In his latest report, John Wiersema, the interim auditor general, outlines a series of problems in the 2008-2009 Tobacco Transition Program.
More than half the people who received money weren't active tobacco farmers at the time, although they were entitled to grow it under the quota system run by the provincial Tobacco Marketing Board.
The department defended those payments in a statement Tuesday, saying one of the goals was to get rid of the quota regime.
"The only way to replace the quota system with a licensing system was to cancel all the quotas. It is only fair then to compensate everyone losing an identical asset in the same way."
Some farmers ended up taking money to get out of the business, then shifted their land and equipment to relatives who kept on growing tobacco.
Tobacco production doubled the next year.
"Design of the Tobacco Transition Program was rushed, making its delivery challenging," Wiersema said.
"In some cases, recipients who received money for exiting the industry continued to produce tobacco, undermining one of the program’s objectives.
"This underscores the importance of sound program design, including considering what could go wrong and how to prevent it."
The report said Agriculture Canada tried to change the rules to stop some of the problems, but that just caused more confusion.
In April 2009, the department tried to keep recipients from renting out their land to relatives to grow tobacco, but the wording of the original agreement with the marketing board wasn't clear enough and the department had to back-track.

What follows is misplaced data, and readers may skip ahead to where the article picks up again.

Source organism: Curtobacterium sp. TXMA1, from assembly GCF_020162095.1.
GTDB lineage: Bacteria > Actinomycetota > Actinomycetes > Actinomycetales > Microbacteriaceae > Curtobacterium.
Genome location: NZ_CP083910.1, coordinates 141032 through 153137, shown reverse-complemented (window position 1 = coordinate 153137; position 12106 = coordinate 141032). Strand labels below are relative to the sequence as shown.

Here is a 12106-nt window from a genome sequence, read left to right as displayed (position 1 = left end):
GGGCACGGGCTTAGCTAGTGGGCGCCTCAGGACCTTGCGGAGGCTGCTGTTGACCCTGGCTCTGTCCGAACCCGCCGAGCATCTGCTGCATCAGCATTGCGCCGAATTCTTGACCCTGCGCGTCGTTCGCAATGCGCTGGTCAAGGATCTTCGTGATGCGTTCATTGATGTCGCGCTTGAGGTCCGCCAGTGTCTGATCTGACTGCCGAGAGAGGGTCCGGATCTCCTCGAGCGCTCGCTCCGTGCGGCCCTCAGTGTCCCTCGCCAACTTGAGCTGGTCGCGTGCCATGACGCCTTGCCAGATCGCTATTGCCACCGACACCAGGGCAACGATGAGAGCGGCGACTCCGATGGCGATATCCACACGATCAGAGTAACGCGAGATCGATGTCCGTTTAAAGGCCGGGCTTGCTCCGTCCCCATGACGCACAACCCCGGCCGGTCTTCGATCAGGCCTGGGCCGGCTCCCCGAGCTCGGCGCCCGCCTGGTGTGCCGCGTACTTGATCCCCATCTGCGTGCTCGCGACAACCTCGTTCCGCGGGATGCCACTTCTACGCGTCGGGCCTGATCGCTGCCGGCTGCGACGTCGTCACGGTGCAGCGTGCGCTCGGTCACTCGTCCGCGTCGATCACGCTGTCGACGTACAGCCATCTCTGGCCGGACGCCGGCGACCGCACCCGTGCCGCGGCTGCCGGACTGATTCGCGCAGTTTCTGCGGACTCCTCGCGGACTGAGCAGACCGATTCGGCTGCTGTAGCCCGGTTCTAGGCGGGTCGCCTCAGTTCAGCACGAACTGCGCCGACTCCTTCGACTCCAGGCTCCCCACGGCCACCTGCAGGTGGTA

The department said it will adopt new procedures to improve the way it handles such programs and to develop strategies to look at risks management.
"The department had to develop the Tobacco Transition Program within a short time frame and did not first conduct a thorough risk analysis," the audit said.
"The agreement implementing the program did not provide clear terms and conditions to ensure that recipients would not enter into business arrangements that would undermine the intent of the program."
The report said Agriculture Canada relied on the provincial marketing board to deliver the program. That could be seen as a conflict of interest because the board is supposed to represent the interests of tobacco farmers.
A spokesman with the auditor general's office said the auditors never provided an opinion on whether the Tobacco Marketing Board was in a conflict of interest or not.
Ghislain Desjardins said that was not part of their audit scope.